George Harrison Thought The Beatles Would Survive Only a Couple Years, Here’s What He Planned to Do After
George Harrison thought The Beatles would only survive until about 1965
In 1963, at the start of Beatlemania, The Beatles had no idea how much longer they’d last. They expected the worst and hoped for the best.
In the book George Harrison on George Harrison, John Lennon said, “‘How long are you going to last?’ Well, you can’t say, you know. You can be big-headed and say, ‘Yeah, we’re going to last ten years.’ But as soon as you’ve said that you think, ‘We’re lucky if we last three months,’ you know.”
Paul agreed. He didn’t think they could go on making songs like “From Me To You” in their forties. George also agreed. Although, he didn’t think The Beatles would last past about 1965.
“Well, I suppose we’ll stay doing this sort of stuff for a couple of years,” he said. “Whether we’re … I mean, naturally we won’t be able to stay at this level. But, we should have another two years at least, I think.”
None of them knew they’d be together for seven more years. However, George had a plan for whenever the band broke up.
George had a plan for when The Beatles split up
In 1963, George hoped he’d have enough money by the time The Beatles broke up. He planned to start a record company once the band went its separate ways.
“I hope to have enough money to go into a business of my own by the time we, umm, do flop,” he said. “And we don’t know—it may be next week, it may be two or three years. But I think we’ll be in the business, either up there or down there, for at least another four years.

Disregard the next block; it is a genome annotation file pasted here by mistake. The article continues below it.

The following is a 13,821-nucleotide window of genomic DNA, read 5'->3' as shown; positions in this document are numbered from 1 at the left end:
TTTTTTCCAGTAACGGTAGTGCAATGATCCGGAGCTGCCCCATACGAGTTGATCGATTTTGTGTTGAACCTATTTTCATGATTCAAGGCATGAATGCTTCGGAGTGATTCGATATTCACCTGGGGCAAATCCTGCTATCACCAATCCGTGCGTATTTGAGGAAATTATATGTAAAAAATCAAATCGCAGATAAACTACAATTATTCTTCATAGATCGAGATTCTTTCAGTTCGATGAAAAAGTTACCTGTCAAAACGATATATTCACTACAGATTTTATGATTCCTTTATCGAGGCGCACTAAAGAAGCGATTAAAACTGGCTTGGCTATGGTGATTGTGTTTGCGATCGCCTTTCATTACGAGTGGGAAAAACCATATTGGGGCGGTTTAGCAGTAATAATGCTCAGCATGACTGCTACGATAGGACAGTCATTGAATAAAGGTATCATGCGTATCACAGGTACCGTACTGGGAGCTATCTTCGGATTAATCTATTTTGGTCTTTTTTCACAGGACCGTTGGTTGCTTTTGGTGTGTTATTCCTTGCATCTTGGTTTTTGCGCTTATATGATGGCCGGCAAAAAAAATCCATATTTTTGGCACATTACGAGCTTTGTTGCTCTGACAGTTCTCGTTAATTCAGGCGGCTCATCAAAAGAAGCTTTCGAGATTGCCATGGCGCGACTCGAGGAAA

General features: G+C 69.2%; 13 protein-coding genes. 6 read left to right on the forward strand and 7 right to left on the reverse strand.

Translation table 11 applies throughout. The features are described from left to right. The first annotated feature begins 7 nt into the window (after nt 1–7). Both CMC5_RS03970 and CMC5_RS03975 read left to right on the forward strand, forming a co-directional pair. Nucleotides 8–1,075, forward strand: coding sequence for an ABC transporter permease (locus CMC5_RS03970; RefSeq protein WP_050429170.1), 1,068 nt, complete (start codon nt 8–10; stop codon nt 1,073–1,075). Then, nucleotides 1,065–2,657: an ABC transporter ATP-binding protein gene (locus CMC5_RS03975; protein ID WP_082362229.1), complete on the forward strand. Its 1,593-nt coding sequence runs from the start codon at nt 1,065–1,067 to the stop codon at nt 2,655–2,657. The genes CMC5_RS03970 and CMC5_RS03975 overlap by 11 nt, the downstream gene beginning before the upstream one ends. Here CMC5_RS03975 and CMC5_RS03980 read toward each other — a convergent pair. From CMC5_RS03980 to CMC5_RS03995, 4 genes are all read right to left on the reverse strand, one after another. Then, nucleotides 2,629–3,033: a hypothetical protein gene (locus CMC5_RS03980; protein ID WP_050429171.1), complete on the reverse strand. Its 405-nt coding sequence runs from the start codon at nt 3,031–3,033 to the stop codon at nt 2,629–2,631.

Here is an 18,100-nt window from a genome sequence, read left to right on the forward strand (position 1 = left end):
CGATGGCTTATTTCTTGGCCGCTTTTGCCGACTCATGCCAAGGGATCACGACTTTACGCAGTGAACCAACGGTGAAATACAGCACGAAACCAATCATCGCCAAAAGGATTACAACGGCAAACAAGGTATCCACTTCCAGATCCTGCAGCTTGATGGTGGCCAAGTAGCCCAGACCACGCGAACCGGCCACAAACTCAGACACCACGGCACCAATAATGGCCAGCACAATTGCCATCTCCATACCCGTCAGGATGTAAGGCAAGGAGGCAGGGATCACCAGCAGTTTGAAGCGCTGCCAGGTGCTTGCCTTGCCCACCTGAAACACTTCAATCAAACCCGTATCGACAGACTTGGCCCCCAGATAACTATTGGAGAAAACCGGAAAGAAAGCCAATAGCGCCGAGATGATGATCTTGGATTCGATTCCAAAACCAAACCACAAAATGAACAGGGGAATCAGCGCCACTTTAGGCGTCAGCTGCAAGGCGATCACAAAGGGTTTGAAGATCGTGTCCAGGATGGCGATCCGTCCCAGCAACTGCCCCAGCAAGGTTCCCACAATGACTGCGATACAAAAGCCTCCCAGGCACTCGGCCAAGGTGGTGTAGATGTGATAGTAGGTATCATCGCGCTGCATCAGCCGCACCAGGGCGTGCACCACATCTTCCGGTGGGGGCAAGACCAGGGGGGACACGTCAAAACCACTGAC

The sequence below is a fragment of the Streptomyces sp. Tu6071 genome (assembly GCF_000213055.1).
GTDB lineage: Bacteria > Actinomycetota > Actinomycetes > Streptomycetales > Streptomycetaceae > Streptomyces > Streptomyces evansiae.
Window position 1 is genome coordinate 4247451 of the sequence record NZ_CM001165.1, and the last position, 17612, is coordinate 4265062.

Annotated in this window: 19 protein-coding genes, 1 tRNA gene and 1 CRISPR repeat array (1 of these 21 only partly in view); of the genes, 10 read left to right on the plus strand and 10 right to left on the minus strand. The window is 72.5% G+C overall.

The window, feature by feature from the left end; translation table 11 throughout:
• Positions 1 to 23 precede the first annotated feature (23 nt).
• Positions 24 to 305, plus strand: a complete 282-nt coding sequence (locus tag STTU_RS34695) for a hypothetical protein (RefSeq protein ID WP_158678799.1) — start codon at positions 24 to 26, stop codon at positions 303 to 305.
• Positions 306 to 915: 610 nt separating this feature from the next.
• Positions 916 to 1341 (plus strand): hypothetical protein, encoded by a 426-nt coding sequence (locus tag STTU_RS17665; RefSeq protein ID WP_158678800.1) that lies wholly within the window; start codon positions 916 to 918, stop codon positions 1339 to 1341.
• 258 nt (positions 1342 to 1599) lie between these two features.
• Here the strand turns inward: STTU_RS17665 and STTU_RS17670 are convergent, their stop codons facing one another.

“I’d like to make records, you know, with other artists. I don’t mean perform. I mean as a producer.”
The Beatles lasted longer than he anticipated, but at least George’s plans of starting a record company eventually came true.
He started Dark Horse Records in 1974
When The Beatles eventually broke up in 1970, George didn’t have a plan, even though he’d expressed his wish to start a record label in 1963. In a special edition of Rolling Stone called “Remembering George,” Tom Petty said George never pursued a solo career. George only released his first post-Beatles album, All Things Must Pass, as a reaction to leaving the band.
“He told me something once like, ‘I never really pursued a solo career. All Things Must Pass was a reaction to leaving the Beatles. I had to do something.’ And when that went so well, he made another one,” Petty explained.
“But he never really had a manager or anybody to report to, and I don’t think he had any interest in touring. He told me many times he was very uncomfortable being the guy up front having to sing all the songs. It was just not his idea of fun.”
Eventually, in 1974, George finally did what he had wanted, found a record company. He started Dark Horse Records through A&M Records. On the label’s first day, he met his future wife, Olivia, who had been working with A&M.
On George’s website, Olivia wrote, “George spent a good deal of time at the Dark Horse office while recording his own album, Extra Texture, in A&M studios.
“Over two years, eight albums were released by artists on his label. Ravi Shankar, the band Attitudes (with friend Jim Keltner), the duo Splinter from South Shields (produced by George), R&B vocal group The Stairsteps, ex-Joe Cocker guitarist Henry McCullough and a California band named Jiva made up the Dark Horse roster.
“Some of these albums received more acclaim than others. The reward was in the creation of his songs as well as the companionship of other musicians during the recording sessions. All George’s creativity, attention and unexpressed emotion went into his music.
“Once an album was delivered, the least enjoyable part for him (promotion and press) would commence. Sometimes he cooperated wholeheartedly, sometimes not. Whatever the outcome, he did not wait around for approval before beginning the writing process over again.”
Now, Olivia and George’s only son, Dhani, are reissuing Dark Horse’s records. It’s all part of keeping George’s legacy alive.